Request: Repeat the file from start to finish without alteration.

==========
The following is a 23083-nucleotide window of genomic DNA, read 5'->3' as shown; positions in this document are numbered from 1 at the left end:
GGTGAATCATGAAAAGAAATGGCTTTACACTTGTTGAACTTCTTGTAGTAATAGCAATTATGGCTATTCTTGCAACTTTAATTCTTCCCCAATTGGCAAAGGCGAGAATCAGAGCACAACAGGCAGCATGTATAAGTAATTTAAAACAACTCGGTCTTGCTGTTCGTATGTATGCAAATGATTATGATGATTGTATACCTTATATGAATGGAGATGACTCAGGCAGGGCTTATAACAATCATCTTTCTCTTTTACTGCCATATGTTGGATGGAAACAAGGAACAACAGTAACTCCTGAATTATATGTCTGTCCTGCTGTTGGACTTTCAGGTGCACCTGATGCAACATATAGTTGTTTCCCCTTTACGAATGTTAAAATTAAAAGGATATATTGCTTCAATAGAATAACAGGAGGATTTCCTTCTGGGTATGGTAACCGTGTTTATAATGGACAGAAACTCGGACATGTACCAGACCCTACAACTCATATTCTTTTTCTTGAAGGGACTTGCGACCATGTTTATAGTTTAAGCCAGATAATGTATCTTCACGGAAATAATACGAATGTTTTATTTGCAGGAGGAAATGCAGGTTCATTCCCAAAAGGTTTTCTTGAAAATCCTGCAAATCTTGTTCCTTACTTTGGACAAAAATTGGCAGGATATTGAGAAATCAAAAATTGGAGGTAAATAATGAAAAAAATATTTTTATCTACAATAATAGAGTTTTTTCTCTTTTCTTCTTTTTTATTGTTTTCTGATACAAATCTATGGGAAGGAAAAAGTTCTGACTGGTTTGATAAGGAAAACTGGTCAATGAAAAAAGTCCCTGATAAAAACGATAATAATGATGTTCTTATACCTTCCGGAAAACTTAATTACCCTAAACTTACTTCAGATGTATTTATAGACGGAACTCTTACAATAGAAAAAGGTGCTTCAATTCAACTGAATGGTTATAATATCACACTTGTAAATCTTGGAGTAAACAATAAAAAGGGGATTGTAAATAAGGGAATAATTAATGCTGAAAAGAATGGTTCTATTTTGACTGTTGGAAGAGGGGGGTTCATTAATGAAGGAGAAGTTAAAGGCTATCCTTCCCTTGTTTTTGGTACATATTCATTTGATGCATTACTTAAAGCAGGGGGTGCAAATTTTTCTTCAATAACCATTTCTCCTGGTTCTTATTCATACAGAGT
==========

The following is a 23083-nucleotide window of genomic DNA, read 5'->3' as shown; positions in this document are numbered from 1 at the left end:
GGTGAATCATGAAAAGAAATGGCTTTACACTTGTTGAACTTCTTGTAGTAATAGCAATTATGGCTATTCTTGCAACTTTAATTCTTCCCCAATTGGCAAAGGCGAGAATCAGAGCACAACAGGCAGCATGTATAAGTAATTTAAAACAACTCGGTCTTGCTGTTCGTATGTATGCAAATGATTATGATGATTGTATACCTTATATGAATGGAGATGACTCAGGCAGGGCTTATAACAATCATCTTTCTCTTTTACTGCCATATGTTGGATGGAAACAAGGAACAACAGTAACTCCTGAATTATATGTCTGTCCTGCTGTTGGACTTTCAGGTGCACCTGATGCAACATATAGTTGTTTCCCCTTTACGAATGTTAAAATTAAAAGGATATATTGCTTCAATAGAATAACAGGAGGATTTCCTTCTGGGTATGGTAACCGTGTTTATAATGGACAGAAACTCGGACATGTACCAGACCCTACAACTCATATTCTTTTTCTTGAAGGGACTTGCGACCATGTTTATAGTTTAAGCCAGATAATGTATCTTCACGGAAATAATACGAATGTTTTATTTGCAGGAGGAAATGCAGGTTCATTCCCAAAAGGTTTTCTTGAAAATCCTGCAAATCTTGTTCCTTACTTTGGACAAAAATTGGCAGGATATTGAGAAATCAAAAATTGGAGGTAAATAATGAAAAAAATATTTTTATCTACAATAATAGAGTTTTTTCTCTTTTCTTCTTTTTTATTGTTTTCTGATACAAATCTATGGGAAGGAAAAAGTTCTGACTGGTTTGATAAGGAAAACTGGTCAATGAAAAAAGTCCCTGATAAAAACGATAATAATGATGTTCTTATACCTTCCGGAAAACTTAATTACCCTAAACTTACTTCAGATGTATTTATAGACGGAACTCTTACAATAGAAAAAGGTGCTTCAATTCAACTGAATGGTTATAATATCACACTTGTAAATCTTGGAGTAAACAATAAAAAGGGGATTGTAAATAAGGGAATAATTAATGCTGAAAAGAATGGTTCTATTTTGACTGTTGGAAGAGGGGGGTTCATTAATGAAGGAGAAGTTAAAGGCTATCCTTCCCTTGTTTTTGGTACATATTCATTTGATGCATTACTTAAAGCAGGGGGTGCAAATTTTTCTTCAATAACCATTTCTCCTGGTTCTTATTCATACAGAGT